Home > Blog > November 2016 > Mesa Student Lands Dream Job with Digital Badges

Mesa Student Lands Dream Job with Digital Badges

Posted: November 1, 2016 by Pima Medical Institute

A powerful combination of individual effort, institutional support and technology is driving students to find employment upon graduation.

While a Medical Assistant student at Pima Medical Institute's East Valley campus, Nychelle Steen used competency-based credentials earned through Wonderlic. Now she’s living her dream.

Like so many others who are reluctant to seek postsecondary education, Steen did not consider herself a traditionally “good” student. There was anxiety, a lack of confidence, and a lack of direction. Things started to change when Steen realized the impact she could make in the medical field.

Inspired by the care she received from medical assistants at her physician’s office, she soon discovered Pima Medical. Within weeks, she had visited the campus, enrolled in classes and started her journey into the profession. The learning environment at Pima Medical was unlike anything Steen had experienced in her life. From the personalized instructor attention to the support system of other students to the guidance of career services, Steen was set up to thrive at Pima Medical.

“In addition to providing an excellent medical education, my department specifically focuses on building professionals. We engage our students from the get-go and motivate them to start building their professional portfolios as they move forward in school,” said Steen’s Career Services Advisor, Alexandria Ferrara.

“Ally in career services really is an amazing person,” Steen said. “I really owe a lot of my success to her. She is a wonderful advisor. She was always available for me to bug her with any questions, or concerns I had.”

Always looking for ways to help students, Ferrara discovered the Wonderlic Competency-Based Assessments that lead to the award of digital badges for successful demonstration of job skills. Competency-based assessments use interactive questions to measure applied knowledge. Ferrara recognized the value of the assessments and quickly arranged for Steen and her classmates to have the opportunity to earn digital badges.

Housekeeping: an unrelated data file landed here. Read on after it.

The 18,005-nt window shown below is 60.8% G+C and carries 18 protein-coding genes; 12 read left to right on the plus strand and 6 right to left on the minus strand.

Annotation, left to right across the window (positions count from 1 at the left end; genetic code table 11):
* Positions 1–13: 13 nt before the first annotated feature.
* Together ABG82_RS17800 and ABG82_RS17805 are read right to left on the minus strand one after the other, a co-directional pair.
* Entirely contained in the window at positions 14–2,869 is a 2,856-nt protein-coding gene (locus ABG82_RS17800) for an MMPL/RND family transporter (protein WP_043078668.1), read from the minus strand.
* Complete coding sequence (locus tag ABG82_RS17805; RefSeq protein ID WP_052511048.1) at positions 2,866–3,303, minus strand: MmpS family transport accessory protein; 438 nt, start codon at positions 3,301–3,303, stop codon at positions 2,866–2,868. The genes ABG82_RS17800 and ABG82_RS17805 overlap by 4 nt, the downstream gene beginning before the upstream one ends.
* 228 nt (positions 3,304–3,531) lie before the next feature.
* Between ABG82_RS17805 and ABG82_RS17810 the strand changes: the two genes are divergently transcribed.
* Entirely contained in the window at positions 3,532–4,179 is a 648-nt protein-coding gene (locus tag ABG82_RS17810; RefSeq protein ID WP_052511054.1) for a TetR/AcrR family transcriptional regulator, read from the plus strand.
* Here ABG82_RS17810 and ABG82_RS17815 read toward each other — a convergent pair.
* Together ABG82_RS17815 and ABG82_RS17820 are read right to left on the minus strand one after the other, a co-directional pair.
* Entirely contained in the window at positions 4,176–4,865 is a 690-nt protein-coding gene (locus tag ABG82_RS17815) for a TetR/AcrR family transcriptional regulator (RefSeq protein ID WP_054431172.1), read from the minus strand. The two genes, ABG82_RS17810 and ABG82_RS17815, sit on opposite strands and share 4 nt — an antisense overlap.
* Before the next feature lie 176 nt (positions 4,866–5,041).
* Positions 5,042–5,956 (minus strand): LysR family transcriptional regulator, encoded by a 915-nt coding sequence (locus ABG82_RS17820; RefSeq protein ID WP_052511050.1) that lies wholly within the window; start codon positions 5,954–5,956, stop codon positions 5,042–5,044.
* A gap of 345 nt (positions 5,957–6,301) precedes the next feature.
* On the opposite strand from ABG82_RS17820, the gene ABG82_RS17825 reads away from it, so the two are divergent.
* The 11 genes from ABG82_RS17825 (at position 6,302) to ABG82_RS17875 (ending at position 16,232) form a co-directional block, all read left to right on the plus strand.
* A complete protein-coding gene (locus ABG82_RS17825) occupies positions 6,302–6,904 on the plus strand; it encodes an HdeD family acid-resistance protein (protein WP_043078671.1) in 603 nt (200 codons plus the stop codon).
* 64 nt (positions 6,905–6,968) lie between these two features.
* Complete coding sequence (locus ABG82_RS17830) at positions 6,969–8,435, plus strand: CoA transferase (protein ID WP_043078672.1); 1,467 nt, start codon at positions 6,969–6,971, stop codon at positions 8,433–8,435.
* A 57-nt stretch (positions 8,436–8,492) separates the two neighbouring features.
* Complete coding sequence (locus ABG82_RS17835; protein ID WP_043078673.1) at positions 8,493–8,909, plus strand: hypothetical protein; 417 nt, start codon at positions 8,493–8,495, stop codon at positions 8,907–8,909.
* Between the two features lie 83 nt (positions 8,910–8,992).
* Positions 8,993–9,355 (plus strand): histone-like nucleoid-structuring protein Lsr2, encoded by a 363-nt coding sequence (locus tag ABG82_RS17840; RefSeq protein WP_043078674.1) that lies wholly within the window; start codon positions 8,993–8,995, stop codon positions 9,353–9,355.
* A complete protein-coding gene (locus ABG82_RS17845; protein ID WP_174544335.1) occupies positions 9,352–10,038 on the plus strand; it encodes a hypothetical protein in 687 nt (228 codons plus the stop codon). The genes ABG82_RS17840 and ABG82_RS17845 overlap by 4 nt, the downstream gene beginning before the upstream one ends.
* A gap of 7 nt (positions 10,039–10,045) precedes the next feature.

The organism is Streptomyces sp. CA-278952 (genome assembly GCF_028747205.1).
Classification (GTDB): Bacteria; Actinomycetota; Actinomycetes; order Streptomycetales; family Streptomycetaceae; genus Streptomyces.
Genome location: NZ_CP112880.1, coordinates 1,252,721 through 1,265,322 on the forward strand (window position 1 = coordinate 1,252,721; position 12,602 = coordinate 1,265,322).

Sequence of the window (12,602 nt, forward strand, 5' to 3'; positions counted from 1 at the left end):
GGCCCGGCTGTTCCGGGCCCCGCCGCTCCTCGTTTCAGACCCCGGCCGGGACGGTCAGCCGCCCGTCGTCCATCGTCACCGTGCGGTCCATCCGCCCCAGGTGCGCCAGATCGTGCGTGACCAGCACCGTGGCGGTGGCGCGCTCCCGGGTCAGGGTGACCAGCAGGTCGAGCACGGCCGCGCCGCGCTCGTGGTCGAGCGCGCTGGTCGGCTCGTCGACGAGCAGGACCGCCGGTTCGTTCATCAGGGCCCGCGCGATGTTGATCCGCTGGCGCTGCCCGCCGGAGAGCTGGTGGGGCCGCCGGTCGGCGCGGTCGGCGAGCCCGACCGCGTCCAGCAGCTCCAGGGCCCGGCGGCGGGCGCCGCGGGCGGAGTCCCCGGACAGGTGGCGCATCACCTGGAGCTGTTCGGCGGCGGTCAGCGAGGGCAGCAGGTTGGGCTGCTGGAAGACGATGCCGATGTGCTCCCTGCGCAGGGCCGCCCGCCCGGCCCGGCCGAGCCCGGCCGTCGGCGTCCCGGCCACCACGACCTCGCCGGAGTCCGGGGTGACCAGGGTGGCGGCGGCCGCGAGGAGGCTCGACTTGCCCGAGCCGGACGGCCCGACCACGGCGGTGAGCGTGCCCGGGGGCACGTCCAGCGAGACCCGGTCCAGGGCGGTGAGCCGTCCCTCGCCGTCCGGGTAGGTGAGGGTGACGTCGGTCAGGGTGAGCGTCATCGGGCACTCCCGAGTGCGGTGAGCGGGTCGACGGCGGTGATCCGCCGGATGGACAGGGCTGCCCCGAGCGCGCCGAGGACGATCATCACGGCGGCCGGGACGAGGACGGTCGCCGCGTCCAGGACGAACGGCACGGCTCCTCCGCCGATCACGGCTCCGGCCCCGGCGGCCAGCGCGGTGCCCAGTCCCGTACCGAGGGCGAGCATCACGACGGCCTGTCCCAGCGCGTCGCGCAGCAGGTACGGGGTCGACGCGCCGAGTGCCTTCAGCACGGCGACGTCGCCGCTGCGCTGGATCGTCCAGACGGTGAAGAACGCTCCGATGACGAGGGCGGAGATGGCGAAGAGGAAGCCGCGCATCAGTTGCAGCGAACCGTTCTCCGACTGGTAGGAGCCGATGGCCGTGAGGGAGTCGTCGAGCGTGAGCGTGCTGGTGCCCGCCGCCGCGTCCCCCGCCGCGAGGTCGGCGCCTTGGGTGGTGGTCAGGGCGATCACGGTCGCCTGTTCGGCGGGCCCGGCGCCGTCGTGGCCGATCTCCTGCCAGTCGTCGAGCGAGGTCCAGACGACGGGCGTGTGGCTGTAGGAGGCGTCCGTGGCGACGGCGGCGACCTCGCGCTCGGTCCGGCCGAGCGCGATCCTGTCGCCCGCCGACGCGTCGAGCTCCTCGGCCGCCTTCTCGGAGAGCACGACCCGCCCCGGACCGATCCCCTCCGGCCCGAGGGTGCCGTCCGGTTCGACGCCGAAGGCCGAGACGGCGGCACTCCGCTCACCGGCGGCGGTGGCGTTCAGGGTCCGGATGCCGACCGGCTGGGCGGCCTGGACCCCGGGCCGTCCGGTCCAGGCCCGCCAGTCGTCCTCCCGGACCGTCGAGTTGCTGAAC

“The assessment was challenging and a lot of my students were nervous at first. However, taking the test and seeing that they possess skill strengths was just the boost of confidence they needed,” said Ferrara. “They were able to proceed with taking the national certification and apply for jobs without fear of rejection or failure.”

Additionally, the digital badges helped Steen and other Pima Medical students improve other aspects of their job hunt.

“The students who completed competency-based assessments demonstrated a great improvement in their interviewing skills and resume writing,” said Ferrara.

Steen was a high performer, earning 12 out of 15 badges offered in Wonderlic’s Medical Assistant Program. Steen quickly incorporated her badges into her resume and immediately found out how much they could help her get a job.

“My badges are now proudly displayed under my ‘skills’ on my resume,” Steen said. “I had an interview with an office a week later and sent them my resume with a brief explanation of what the badges were. During the interview, I found the employer’s representatives had many questions about the badges; the more we spoke about them, the more impressed they were.”

After securing five interviews, Steen accepted an offer with a general health practice. Throughout her education, Steen found her medical curiosity spanned a number of topics and was delighted to find a position that enables her to engage with a wide variety of patients.

Advisors like Ferrara are bringing twenty-first-century job search resources into the classroom. Ultimately, there are two clear beneficiaries from technologies like digital badges: Students like Steen who can better document and articulate their skills and employers who can more easily identify the job candidates who possess the skills that they value most.

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